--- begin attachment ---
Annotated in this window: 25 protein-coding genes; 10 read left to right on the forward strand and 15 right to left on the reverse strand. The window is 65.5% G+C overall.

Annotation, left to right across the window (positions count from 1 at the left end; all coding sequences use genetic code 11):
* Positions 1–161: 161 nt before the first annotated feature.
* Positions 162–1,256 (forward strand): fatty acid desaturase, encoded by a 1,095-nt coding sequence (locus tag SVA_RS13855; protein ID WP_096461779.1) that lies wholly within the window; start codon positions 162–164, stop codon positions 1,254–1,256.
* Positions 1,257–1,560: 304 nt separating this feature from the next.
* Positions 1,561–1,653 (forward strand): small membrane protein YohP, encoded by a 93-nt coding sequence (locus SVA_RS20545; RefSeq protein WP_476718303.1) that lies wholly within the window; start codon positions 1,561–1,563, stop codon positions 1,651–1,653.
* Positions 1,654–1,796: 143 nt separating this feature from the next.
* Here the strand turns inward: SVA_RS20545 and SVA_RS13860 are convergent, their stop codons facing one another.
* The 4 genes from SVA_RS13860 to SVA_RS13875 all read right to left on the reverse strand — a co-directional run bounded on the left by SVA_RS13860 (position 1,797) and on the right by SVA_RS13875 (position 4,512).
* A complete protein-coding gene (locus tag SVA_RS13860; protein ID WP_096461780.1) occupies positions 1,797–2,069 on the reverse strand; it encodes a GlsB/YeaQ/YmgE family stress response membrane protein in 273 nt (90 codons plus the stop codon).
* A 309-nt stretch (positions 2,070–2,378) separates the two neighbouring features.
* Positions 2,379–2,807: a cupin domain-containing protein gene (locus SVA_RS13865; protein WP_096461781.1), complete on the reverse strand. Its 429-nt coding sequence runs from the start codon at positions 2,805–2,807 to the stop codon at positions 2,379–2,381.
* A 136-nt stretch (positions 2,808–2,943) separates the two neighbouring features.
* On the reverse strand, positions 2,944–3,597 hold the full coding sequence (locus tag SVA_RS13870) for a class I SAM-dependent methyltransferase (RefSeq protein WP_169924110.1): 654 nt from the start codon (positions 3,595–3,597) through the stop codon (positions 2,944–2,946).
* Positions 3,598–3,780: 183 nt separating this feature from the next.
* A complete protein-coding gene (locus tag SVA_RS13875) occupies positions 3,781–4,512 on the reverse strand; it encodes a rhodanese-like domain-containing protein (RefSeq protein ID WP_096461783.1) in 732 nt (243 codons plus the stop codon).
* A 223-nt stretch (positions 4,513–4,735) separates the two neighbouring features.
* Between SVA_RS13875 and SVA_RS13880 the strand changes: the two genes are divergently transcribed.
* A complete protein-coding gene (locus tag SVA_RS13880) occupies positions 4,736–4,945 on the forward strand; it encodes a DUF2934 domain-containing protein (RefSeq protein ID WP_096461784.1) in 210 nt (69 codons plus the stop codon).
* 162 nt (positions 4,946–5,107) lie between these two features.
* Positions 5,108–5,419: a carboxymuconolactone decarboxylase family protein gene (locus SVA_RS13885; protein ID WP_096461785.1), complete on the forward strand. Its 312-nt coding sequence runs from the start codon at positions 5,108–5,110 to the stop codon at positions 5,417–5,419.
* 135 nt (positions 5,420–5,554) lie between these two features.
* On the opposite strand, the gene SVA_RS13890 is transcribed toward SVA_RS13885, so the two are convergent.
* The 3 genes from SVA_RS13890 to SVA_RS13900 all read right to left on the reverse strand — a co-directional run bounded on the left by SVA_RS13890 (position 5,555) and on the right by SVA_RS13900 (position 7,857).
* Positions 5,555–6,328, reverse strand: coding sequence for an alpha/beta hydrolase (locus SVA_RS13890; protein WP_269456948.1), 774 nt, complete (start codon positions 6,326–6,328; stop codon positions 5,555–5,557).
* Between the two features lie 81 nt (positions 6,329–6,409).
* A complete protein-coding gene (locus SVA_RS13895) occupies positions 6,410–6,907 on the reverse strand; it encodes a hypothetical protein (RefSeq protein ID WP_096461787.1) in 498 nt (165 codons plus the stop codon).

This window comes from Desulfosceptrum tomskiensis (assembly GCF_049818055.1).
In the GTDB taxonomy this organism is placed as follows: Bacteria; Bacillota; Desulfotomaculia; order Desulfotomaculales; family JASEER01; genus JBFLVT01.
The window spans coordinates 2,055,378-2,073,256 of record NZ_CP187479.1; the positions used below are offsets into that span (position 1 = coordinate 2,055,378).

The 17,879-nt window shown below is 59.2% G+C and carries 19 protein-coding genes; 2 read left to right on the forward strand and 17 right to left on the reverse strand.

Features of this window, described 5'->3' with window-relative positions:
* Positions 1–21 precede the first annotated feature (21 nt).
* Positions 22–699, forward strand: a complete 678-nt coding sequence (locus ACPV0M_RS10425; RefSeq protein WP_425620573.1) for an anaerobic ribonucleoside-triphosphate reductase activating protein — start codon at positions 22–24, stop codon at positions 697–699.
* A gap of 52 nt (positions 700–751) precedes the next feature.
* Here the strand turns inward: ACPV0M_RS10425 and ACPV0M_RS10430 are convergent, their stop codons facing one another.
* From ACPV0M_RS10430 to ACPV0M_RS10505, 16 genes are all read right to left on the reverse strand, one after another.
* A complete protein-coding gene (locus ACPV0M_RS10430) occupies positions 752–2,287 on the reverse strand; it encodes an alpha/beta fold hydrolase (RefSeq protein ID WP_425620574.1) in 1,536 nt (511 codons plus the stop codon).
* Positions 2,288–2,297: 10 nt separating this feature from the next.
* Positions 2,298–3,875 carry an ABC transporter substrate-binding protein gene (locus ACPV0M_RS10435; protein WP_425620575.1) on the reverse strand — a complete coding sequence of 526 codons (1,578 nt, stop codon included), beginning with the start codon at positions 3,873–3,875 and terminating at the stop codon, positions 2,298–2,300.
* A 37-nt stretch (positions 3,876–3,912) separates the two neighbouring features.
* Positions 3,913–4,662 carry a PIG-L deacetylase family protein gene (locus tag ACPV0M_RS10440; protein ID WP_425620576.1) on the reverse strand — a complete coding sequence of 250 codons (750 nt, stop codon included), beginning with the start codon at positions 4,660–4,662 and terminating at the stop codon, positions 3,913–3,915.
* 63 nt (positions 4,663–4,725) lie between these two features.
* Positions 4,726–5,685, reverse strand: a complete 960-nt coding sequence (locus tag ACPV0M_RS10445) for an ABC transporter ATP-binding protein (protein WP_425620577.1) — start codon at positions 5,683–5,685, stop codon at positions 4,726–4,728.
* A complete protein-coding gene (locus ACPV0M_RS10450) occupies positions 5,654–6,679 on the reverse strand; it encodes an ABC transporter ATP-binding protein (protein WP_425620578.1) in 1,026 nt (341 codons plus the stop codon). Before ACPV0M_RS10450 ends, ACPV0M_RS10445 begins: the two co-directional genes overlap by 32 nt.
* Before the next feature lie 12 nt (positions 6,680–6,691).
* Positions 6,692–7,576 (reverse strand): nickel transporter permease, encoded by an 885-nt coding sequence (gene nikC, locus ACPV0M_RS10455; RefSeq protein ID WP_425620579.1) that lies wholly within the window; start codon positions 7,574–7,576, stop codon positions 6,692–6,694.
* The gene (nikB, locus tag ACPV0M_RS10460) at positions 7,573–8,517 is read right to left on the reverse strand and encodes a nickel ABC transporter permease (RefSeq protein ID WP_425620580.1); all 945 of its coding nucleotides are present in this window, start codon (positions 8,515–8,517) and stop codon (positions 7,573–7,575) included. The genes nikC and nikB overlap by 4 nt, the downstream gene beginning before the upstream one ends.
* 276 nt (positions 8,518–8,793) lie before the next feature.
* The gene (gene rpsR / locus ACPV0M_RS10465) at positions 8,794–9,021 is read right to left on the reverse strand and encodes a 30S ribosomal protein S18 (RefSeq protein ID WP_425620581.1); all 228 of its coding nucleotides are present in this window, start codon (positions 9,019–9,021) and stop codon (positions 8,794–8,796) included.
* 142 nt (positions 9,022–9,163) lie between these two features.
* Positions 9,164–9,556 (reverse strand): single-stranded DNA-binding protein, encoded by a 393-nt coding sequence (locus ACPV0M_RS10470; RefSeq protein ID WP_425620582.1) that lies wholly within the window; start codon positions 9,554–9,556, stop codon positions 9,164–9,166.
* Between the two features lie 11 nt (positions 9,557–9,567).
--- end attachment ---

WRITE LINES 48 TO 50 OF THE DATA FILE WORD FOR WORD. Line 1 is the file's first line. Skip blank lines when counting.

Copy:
* The gene (nikB, locus tag ACPV0M_RS10460) at positions 7,573–8,517 is read right to left on the reverse strand and encodes a nickel ABC transporter permease (RefSeq protein ID WP_425620580.1); all 945 of its coding nucleotides are present in this window, start codon (positions 8,515–8,517) and stop codon (positions 7,573–7,575) included. The genes nikC and nikB overlap by 4 nt, the downstream gene beginning before the upstream one ends.
* 276 nt (positions 8,518–8,793) lie before the next feature.
* The gene (gene rpsR / locus ACPV0M_RS10465) at positions 8,794–9,021 is read right to left on the reverse strand and encodes a 30S ribosomal protein S18 (RefSeq protein ID WP_425620581.1); all 228 of its coding nucleotides are present in this window, start codon (positions 9,019–9,021) and stop codon (positions 8,794–8,796) included.